Best & Worst Books of the Month | April 2019

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In an effort to share all of my read books with you, good and bad, I’ll be posting a wrap up at the start of each month. Without further ado, here is my April Reading Wrap Up!

In March I was able to read 7 books, for a total of 2,256 pages.

Here’s what you’ll find in this post:

I’ve categorized each of the books I read last month by final verdict: Buy It, Borrow It, or Skip It. Here’s a little breakdown for you:

  • Buy It: Books I read last month that are totally worthy of being added to your shopping cart.
  • Borrow It: Books I read last month that were good fun and worth a read, but maybe not worth your money.
  • Skip It: Books you shouldn’t bother reading at all.


VERDICT: Buy It

The Godfather
By Mario Puzzo
8/10 ♥
Buy It

In 1969 Mario Puzo, tired of writing books with little commercial success, wrote the book he hoped would become a bestseller. He got his wish. Just three years later the film adaptation under the same name was released and quickly became one of the most iconic, celebrated American films. Berkley recently released a 50th anniversary edition of the book with a new introduction by film director, Francis Ford Coppola, that shares behind-the-scenes tidbits. The Godfather grants a captivating glimpse into old-world mafia ties through the legendary character of Don Corleone and his successors. This novel is action-packed, exhilarating, and darkly original. Add this to your classics must-read list!

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READ NEXT: New Releases for Your TBR | May 2019

How to Make Friends with the Dark
by Kathleen Glasgow

9/10 ♥
Buy It

In this heartbreaking Young Adult novel you’ll meet Tiger Tolliver, a teenage girl grieving after the sudden death of her mother. This is a book about being lost and, ultimately, finding the strength to carry on. It is a hard book to read, not because of its writing style (which is efficient yet eloquent), but because of its heavy subject matter. Glasgow tackles the subject with uncommon honesty and heart. How to Make Friends with the Dark will likely come to hold the same high regard as its predecessors like Speak and Go Ask Alice.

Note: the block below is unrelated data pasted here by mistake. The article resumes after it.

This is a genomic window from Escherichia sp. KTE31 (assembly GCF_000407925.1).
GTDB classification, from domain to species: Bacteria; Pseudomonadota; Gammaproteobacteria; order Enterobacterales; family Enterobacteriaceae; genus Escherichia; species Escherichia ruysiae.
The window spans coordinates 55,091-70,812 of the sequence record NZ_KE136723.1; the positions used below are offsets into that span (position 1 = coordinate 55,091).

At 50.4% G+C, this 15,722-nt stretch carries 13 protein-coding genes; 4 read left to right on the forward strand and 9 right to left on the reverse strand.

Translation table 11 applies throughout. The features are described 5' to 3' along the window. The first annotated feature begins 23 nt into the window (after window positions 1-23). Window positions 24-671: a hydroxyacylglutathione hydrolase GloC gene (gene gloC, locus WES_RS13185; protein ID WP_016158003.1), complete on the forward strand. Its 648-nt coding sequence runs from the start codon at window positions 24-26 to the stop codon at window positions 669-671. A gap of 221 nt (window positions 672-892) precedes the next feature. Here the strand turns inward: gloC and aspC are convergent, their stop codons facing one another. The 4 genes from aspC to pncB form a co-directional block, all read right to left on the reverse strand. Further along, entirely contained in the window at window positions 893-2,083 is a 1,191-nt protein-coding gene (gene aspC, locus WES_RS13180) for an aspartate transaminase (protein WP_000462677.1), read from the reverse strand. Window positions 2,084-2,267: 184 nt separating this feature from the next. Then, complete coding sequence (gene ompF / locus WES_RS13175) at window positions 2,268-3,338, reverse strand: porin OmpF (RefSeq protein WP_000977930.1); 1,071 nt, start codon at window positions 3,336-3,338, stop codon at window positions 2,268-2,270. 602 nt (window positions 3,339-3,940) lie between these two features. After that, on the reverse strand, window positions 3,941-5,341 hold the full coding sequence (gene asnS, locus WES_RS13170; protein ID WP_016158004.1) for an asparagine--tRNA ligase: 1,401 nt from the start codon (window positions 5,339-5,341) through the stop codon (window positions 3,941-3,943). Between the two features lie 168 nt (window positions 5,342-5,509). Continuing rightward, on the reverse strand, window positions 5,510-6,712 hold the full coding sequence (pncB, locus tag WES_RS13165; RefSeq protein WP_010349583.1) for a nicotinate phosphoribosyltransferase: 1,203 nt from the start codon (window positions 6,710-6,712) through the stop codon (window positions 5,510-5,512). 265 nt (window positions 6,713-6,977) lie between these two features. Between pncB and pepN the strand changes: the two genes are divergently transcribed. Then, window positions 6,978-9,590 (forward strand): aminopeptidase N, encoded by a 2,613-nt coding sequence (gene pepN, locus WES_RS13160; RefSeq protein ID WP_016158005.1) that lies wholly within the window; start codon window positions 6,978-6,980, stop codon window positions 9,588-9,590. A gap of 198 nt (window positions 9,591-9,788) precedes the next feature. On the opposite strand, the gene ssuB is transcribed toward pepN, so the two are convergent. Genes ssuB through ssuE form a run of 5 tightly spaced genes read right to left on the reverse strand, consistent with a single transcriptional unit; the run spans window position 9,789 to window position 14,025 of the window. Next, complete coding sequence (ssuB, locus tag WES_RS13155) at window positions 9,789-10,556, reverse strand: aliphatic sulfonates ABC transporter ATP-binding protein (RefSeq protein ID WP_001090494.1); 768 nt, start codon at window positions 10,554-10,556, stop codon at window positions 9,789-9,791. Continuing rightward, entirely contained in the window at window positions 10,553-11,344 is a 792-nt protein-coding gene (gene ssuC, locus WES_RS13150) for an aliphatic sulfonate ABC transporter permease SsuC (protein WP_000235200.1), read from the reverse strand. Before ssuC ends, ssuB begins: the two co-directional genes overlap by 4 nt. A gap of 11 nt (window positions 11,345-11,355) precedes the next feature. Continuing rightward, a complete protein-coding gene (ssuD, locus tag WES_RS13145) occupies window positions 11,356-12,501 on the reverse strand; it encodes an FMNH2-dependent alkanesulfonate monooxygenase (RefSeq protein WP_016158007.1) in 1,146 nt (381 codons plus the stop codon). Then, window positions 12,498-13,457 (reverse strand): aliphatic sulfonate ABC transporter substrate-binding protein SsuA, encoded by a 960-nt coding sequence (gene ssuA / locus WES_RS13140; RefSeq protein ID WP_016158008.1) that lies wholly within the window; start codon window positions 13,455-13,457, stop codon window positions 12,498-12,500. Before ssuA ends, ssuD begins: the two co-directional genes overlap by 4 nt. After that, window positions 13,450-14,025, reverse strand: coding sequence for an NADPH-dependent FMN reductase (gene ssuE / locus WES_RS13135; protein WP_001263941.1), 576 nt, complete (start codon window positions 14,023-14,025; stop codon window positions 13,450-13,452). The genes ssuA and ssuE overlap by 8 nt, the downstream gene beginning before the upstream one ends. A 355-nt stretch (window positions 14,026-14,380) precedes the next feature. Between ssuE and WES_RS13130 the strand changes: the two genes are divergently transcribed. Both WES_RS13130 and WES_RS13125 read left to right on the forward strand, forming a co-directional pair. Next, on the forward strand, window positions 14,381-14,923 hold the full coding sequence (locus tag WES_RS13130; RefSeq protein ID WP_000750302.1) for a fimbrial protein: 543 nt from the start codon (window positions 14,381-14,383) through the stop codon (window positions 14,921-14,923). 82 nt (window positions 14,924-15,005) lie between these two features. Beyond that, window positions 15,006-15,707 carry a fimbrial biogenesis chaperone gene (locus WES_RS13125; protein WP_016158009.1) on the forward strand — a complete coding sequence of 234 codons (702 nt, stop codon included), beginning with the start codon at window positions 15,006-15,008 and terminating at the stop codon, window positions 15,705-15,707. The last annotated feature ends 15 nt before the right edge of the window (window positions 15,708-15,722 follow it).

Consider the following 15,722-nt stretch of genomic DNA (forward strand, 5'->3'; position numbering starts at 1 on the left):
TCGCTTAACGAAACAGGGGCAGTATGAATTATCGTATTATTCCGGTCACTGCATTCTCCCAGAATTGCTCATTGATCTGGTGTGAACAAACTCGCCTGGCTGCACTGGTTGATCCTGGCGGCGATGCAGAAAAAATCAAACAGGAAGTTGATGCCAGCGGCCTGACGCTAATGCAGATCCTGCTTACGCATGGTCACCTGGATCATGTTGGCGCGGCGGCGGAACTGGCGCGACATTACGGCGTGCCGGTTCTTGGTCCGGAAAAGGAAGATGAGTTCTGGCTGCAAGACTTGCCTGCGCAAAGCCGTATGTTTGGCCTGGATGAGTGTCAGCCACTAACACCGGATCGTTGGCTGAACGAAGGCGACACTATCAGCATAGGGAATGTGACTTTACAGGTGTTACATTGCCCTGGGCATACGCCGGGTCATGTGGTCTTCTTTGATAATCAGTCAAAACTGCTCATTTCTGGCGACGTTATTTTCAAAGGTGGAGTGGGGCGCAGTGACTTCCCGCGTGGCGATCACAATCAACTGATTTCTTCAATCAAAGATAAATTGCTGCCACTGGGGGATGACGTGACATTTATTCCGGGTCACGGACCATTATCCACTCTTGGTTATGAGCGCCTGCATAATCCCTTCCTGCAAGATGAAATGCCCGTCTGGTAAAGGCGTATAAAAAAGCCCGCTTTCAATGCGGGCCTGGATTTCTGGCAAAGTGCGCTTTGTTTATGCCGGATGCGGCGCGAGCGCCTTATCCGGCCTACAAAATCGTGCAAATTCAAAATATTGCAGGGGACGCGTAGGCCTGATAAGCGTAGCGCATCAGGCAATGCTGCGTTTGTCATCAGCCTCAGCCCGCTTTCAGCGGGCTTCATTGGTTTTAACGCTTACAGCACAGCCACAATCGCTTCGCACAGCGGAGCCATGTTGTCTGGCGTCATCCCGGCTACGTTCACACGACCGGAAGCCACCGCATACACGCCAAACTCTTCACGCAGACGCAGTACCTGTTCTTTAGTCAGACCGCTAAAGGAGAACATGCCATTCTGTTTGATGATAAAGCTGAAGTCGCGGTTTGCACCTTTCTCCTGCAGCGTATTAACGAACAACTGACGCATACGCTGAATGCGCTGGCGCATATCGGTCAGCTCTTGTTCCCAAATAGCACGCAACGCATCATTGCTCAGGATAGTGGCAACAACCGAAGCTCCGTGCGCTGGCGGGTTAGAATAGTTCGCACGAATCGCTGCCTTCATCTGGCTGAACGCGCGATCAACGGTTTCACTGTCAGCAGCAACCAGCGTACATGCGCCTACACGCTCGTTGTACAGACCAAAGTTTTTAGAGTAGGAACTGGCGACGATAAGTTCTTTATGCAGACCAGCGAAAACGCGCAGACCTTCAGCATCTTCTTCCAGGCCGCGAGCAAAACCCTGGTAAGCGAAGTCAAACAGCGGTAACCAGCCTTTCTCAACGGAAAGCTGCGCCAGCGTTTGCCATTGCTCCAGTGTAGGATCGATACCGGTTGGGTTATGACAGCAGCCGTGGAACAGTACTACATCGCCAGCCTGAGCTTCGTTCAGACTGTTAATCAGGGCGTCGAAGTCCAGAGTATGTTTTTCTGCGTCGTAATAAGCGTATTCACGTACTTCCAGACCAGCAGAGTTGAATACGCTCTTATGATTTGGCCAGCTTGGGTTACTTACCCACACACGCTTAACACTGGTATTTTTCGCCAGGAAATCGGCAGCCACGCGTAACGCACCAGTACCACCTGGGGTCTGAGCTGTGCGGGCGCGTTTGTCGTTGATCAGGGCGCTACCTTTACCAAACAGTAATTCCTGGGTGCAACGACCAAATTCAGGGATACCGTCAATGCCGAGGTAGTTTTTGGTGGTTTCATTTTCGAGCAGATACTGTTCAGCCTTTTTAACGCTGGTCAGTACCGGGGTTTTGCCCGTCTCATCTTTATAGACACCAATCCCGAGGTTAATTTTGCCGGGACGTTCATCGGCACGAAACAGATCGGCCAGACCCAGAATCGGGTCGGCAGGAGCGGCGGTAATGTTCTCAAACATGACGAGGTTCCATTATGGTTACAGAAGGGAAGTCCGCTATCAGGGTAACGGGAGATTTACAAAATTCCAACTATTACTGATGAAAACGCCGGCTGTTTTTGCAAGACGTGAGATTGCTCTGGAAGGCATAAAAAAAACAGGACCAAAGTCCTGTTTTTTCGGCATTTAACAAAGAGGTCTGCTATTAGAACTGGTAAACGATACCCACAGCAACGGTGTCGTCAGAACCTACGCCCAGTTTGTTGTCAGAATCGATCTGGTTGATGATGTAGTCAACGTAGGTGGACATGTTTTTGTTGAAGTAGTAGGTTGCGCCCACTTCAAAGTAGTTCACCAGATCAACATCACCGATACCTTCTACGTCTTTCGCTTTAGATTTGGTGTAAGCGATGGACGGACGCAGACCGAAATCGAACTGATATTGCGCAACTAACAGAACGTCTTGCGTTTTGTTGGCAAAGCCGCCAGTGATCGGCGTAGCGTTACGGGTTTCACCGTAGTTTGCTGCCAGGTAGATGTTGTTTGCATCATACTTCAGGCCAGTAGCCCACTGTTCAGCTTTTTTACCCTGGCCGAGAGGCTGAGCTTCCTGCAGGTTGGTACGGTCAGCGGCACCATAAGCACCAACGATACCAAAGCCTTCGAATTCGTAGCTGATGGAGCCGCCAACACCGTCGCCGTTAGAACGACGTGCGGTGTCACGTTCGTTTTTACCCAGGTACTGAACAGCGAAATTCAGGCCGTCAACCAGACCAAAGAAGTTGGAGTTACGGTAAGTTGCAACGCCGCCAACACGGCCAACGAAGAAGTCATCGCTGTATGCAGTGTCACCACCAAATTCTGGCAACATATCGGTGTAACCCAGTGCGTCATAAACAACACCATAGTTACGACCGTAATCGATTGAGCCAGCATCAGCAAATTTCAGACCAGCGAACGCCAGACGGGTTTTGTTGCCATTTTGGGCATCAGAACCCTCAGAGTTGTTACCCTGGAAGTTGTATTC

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Holes
By Louis Sachar
9/10 ♥
Buy It

Holes was published in 1998 and quickly grew to fame through the hearts of middle-grade readers across the United States. It tells a story epic in scope, but humble in style. While it illustrates grand storytelling, it makes the tale approachable enough for young adults. In Holes, young Stanley Yelnats is falsely accused of a crime and sent to a working camp for troubled teens. Amidst the barren Texas desert with a crew of other wayward boys he is forced to dig holes. Day in and day out. But this digging may not be just to, “build character,” as the warden would have you believe. The warden is continuing a generations-long search for buried treasure, the history of which just may be tied to Stanley and his new friends.

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Nature’s Secrets
by G. Clyde Fisher
8/10 ♥
Buy It (Rare Vintage Book)

Nature’s Secrets is a rare, vintage book from the 1930’s designed for young American boys with an interest in the natural world. It contains sections for mammals, reptiles, fish, and more. Though this work is no longer available commercially, it was a fantastic composition and one I’m glad to have as a part of my library. Inserted within its pages is the evidence of long-past previous readers. One pressed a petunia flower in the bee section, another underlined some text. There is even a discard stamp from the library in Connecticut where it once lived. If you would like to read a great book about the natural world, make sure you check out this book list: 11 Great Books for Nature Lovers.

READ NEXT: 11 Great Books for Nature Lovers


Verdict: Borrow It


The Not So Big House
by Sarah Susanka
6/10 ♥
Borrow It

This design-centered work was composed in response to the McMansion craze of the 1980’s which continues through to today. Though some of the book is clearly outdated, much of the material is timeless and still helpful to those looking for a more thoughtfully designed house. Susanka argues quality over quantity, suggesting more personalized houses with smaller spaces and greater personality as opposed to huge “McMansions” with large spaces and no character.